Elliot Saltzman, who is the director of consumer policy and underwriting at BBVA Compass, said in a recent article (Origination News) “Someone out there is going to say they will gobble up the non-QM loans, but they need to have a standard of how to meet the ability to repay rules. It’s going to be just another product, like stated income was, and they are going to put a criteria around it and securitize it”.
Wow, is this the first step to going back to originating the low or no doc loans, or maybe sub-prime?
Non-QM loans do represent an opportunity for lenders to do more business however not without some risks. Mr. Saltzman and others discuss these risks in the article; mainly from the perspective of a lender’s failure to properly determine and document a borrower’s ability to repay the loan. Some banks are doing these loans and retaining them on their balance sheet as investment for potential securitization and sale, in a few years, based on performance. But, what if they don’t perform as expected? What happens to the bank’s balance sheet then, and who may have to bail them out (again)?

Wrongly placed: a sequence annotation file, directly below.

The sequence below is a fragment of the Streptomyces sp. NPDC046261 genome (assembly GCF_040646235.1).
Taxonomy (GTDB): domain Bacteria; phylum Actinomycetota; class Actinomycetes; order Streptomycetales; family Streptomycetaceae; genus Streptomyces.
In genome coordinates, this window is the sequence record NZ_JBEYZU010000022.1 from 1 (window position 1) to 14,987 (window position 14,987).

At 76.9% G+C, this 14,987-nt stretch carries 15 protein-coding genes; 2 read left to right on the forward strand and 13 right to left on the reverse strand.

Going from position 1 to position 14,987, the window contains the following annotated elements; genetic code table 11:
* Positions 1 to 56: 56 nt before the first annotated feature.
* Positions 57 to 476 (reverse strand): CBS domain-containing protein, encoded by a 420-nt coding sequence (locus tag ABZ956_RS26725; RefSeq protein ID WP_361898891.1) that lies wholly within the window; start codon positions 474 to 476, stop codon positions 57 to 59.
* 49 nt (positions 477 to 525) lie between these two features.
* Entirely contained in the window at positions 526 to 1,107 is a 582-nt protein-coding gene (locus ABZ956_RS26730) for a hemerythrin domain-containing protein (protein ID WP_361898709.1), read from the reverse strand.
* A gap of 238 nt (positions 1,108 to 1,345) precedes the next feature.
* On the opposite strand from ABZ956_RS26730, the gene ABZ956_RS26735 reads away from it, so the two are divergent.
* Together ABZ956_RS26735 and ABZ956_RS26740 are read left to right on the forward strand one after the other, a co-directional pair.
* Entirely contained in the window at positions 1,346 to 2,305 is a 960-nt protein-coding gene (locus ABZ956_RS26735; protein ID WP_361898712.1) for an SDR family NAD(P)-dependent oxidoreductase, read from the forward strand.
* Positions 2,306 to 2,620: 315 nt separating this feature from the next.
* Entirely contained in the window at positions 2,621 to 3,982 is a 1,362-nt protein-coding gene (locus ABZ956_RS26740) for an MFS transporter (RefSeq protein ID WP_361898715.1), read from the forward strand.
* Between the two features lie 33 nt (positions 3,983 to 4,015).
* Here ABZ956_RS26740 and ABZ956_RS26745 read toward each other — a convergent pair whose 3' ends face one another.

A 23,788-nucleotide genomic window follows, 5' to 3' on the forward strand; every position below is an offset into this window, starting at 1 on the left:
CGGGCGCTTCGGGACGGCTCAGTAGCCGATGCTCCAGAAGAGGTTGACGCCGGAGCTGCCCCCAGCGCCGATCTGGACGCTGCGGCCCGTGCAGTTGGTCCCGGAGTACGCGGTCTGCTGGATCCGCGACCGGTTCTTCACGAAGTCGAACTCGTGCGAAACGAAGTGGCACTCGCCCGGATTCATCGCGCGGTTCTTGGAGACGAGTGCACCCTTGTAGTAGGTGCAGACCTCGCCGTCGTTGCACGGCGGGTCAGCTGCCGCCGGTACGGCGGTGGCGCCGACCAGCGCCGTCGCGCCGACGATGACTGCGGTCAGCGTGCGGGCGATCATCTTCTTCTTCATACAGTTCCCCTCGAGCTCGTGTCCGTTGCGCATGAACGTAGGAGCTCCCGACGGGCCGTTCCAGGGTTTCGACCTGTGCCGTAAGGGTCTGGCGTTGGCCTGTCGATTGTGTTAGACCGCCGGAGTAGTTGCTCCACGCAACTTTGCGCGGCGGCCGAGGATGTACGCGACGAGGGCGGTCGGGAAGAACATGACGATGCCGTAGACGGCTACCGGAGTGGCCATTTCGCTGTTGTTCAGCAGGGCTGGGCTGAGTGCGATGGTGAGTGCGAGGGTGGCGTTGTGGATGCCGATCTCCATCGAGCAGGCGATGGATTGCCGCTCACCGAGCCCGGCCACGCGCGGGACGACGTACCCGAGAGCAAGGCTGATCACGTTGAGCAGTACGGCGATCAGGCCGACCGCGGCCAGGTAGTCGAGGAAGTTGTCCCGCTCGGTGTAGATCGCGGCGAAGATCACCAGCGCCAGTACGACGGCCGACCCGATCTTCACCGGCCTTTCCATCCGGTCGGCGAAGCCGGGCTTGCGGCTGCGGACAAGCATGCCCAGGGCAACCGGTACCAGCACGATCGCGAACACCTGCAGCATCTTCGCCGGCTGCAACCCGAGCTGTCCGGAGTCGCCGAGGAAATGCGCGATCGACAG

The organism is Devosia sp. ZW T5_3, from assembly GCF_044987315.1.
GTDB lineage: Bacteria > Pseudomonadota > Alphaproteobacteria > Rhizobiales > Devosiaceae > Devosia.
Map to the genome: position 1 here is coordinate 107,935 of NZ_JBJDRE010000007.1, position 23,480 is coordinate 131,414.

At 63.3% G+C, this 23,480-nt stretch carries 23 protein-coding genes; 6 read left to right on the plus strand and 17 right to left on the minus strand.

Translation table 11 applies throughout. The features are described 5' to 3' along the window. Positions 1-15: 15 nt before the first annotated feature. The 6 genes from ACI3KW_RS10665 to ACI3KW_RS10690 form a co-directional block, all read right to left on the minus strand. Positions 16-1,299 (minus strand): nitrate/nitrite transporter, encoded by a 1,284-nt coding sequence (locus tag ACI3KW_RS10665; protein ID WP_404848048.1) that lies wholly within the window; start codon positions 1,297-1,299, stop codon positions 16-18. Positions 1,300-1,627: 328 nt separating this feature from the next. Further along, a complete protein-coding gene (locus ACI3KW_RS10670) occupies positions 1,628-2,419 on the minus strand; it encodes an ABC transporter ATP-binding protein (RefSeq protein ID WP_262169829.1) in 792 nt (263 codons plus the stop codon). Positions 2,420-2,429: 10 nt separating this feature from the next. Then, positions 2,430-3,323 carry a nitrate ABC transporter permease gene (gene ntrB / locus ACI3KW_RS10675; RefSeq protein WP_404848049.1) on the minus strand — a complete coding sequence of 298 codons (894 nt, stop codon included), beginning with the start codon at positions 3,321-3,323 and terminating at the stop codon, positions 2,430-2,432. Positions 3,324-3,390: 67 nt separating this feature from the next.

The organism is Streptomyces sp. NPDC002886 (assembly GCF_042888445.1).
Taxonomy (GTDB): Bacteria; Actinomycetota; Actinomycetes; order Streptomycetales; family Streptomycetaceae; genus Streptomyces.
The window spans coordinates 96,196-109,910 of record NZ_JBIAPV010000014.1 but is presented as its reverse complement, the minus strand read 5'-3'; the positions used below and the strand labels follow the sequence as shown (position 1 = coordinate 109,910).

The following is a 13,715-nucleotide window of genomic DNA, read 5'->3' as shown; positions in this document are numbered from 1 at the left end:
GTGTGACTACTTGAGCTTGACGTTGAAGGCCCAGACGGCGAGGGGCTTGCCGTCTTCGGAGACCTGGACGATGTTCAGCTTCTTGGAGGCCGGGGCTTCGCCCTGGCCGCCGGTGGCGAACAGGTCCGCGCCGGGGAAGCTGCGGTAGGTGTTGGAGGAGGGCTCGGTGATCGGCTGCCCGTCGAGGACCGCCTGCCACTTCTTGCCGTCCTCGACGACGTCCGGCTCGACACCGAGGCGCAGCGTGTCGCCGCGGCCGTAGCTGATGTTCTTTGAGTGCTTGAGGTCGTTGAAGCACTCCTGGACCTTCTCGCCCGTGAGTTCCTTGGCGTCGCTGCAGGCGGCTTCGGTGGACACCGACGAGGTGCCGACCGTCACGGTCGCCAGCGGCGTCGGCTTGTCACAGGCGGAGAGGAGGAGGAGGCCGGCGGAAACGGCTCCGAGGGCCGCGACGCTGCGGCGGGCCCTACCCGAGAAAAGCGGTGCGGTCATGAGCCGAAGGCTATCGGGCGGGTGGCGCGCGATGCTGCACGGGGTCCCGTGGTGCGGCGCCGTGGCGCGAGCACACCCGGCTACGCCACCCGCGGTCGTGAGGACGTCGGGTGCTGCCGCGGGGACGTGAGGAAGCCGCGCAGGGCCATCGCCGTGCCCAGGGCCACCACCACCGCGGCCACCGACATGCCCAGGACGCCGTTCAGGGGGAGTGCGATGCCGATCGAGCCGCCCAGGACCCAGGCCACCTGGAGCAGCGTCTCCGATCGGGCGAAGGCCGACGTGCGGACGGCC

They key is to do non-QM lending with your eyes wide open. Have the systems and processes in place to carefully and accurately determine the applicant’s ability to repay (a novel concept), but also to evaluate the overall risk inherent in the product being originated. Lender’s shouldn’t layer additional risk in the quest to approve more borrowers.
Non QM loans, like low and no doc loans, have a place in the lending world. It just got out of hand. All factors need to be taken into consideration, not just income, but assets, reserves, employment type and history, credit score and history, ability to carry debt, number of people in the household, age of the security, the market in which it is located and so on. A lender must have the capability to evaluate the entire loan picture, not just a borrower’s ability to repay. Too many factors may contribute to an unwanted default. Then, it may be up to a federal judge to decide in court whether the lender, being the expert, did the proper evaluation of the borrower’s ability to repay.
Although opportunity exists in non-QM lending, it’s not without some risk. Look for the ways to mitigate that risk through thorough analysis and complete documentation and you might just come out okay. Quality and compliance are the keys. Good luck.